APA differentiated these two scenarios by looking at the decision-making processes required for each situation. In the Hodgson case, APA described adolescents as being competent to make informed and sound health care decisions. In the Roper case, APA characterized adolescents as too short-sighted and impulsive to warrant capital punishment, no matter what the crime. APA placed the research about psychosocial development of adolescents in the context of a court's need to determine as part of a death penalty sentence that the perpetrator can reliably be assessed as among the "worst of the worst."

In November, the Supreme Court is slated to hear two cases concerning the constitutionality of sentencing juveniles to life without the possibility of parole. "Similar questions about adolescent development may be raised in these cases," Steinberg said. APA has filed an amicus curiae brief in those cases presenting relevant research, including Steinberg's most recent study, to the court.

Adolescents' legal rights, said Steinberg, should be guided by accurate and timely scientific evidence on the nature and course of psychological development. "It is crucial to understand that brain systems responsible for logical reasoning and basic information processing mature earlier than systems responsible for self-regulation and the coordination of emotion and thinking," he said.

More information: "Are Adolescents Less Mature than Adults? Minors' Access to Abortion, the Juvenile Death Penalty, and the Alleged APA 'Flip-Flop'" Laurence Steinberg, PhD, Temple University; Elizabeth Cauffman, PhD, University of California, Irvine; Jennifer Woolard, PhD, Georgetown University; Sandra Graham, PhD, University of California, Los Angeles; Marie Banich, PhD, University of Colorado; American Psychologist, Vol. 64, No. 7.

Source: American Psychological Association

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1 / 5 (1) Oct 08, 2009
And during the species' formative years when individuals did not live much beyond age 25 and adolescents WERE the adults, who made the decisions? Young people today lack experience with the largely cryptic and irrational modern world. They're not allowed access to either resonsibility or authority until they prove they can absorb and belch all the cultural tripe which defines us as 'adult'. Comes the revolution... and the end of the Culture of the Adult...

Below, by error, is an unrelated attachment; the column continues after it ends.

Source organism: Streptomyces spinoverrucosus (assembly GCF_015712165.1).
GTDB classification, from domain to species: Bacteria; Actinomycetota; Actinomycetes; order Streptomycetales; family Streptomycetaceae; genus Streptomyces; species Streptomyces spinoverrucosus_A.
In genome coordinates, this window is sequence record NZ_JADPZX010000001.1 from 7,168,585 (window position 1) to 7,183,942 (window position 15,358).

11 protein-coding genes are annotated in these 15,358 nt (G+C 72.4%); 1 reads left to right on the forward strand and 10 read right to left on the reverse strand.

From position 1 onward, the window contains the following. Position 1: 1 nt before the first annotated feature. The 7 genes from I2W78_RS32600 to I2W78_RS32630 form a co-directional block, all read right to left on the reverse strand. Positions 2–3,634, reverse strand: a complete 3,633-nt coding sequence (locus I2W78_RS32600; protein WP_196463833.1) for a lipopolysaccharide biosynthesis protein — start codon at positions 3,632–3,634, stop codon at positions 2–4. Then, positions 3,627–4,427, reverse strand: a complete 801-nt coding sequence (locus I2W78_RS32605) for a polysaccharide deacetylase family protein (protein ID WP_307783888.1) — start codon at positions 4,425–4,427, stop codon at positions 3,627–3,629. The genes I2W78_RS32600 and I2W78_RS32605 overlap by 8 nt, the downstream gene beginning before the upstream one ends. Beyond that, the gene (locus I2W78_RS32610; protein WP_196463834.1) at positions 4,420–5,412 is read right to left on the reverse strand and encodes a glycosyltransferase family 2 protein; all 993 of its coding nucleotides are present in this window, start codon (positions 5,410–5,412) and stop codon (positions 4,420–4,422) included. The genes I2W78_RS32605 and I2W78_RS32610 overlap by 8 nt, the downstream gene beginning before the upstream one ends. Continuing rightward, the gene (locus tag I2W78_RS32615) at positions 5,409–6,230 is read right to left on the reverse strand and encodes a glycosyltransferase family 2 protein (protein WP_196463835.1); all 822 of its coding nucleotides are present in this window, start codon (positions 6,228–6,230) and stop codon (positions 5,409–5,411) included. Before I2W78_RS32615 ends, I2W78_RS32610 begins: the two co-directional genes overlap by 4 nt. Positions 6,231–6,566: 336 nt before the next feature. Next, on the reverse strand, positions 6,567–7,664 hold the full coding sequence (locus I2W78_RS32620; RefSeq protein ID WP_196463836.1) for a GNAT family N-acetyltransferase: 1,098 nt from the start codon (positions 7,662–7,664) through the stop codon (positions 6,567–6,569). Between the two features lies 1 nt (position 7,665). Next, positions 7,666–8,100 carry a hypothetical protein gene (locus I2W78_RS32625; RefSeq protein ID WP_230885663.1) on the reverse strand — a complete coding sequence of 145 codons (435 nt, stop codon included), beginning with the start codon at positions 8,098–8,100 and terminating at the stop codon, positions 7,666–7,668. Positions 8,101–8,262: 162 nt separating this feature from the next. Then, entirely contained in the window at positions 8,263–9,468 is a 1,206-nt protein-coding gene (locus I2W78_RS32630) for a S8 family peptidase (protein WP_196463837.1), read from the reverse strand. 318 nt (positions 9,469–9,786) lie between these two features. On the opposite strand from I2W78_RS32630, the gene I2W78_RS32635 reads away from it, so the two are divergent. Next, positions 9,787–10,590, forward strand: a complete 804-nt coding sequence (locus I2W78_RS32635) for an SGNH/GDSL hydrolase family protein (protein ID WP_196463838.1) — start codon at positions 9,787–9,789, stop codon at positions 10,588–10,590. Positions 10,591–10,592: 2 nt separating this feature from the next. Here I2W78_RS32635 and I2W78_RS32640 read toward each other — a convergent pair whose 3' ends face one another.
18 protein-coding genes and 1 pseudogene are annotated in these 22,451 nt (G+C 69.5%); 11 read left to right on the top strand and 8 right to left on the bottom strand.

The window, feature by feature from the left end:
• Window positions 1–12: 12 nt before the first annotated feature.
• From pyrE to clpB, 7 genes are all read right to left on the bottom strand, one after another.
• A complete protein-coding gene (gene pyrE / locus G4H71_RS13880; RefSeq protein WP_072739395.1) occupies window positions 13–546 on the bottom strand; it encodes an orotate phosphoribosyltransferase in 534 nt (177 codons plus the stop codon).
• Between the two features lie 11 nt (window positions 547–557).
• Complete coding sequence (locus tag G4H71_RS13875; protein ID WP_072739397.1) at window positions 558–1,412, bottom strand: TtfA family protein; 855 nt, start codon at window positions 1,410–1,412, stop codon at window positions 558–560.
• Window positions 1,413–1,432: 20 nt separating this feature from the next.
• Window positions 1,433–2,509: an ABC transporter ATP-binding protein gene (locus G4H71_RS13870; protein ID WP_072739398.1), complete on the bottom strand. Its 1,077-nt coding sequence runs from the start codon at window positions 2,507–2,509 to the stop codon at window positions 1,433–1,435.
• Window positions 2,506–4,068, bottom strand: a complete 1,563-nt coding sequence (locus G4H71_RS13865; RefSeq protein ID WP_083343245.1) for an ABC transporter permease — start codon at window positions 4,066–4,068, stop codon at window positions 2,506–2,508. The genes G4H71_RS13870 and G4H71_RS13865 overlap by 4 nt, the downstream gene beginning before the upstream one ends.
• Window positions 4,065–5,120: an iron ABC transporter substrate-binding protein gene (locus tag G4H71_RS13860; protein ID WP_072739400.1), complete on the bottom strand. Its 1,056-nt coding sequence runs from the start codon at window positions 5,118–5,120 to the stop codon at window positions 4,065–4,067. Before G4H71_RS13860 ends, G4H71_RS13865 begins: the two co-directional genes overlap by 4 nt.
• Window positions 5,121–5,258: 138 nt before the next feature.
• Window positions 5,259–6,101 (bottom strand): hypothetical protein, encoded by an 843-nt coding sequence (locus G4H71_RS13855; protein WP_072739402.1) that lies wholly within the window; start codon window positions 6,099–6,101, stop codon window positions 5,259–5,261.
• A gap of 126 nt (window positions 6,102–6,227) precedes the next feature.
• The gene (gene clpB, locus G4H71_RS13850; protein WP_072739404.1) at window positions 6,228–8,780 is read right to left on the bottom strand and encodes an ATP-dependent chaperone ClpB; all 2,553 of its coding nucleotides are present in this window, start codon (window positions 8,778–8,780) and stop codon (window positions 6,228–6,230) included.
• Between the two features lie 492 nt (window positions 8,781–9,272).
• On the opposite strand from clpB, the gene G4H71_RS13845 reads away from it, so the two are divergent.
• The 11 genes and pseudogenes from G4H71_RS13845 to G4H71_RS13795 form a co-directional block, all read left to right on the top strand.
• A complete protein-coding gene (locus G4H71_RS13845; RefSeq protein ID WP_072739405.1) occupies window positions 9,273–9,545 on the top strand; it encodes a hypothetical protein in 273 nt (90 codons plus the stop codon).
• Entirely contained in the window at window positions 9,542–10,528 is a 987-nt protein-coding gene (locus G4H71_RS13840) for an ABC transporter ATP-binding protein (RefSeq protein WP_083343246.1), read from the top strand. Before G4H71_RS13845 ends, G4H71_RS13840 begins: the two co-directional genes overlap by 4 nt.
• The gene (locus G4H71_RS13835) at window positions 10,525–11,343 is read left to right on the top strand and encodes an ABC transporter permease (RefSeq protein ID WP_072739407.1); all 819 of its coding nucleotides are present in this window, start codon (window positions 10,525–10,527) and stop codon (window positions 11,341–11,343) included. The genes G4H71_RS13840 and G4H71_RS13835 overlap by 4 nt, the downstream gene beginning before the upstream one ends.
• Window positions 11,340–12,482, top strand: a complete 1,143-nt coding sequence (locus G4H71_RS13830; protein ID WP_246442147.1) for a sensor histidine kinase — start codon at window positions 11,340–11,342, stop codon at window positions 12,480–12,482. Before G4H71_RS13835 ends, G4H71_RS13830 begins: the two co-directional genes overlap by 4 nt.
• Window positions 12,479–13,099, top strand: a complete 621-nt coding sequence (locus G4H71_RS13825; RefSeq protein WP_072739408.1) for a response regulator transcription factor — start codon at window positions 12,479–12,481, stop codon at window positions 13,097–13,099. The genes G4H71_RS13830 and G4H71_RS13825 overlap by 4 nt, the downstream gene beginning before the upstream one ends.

1 / 5 (1) Oct 08, 2009
I just read that Clauswitz entered active service in the Prussian army at age 12. This definition of adult is quite recent. In a few gens we will be able to arrest the aging process at whatever stage we choose. I submit that people will want to remain adolescent as the most healthy and natural stage of maturation. Our brains start to deteriorate at age 15. 'Adults' will not surrender their rule so easily. Attrition or force, the culture will fall.
not rated yet Oct 09, 2009
Don't worry, these researchers don't establish legal drinking age, age of military service, or consent.

And, the politicians who do establish these laws behave more like 11-16 year old children, than the scientific researchers who wrote this article.
not rated yet Oct 10, 2009
Of course they establish legal drinking age et al by reinforcing the sociopolitical definition of 'child' as a 17yo without proper judgment or moral compunction. This is primarily to keep this group from reproducing 1. Until they're past the period of greatest desire to do so and 2. Until their social indoctrination is complete. This is not a bad thing- it's an entirely necessary thing, which is why these politically-motivated studies are funded and why scientists eagerly buy into them.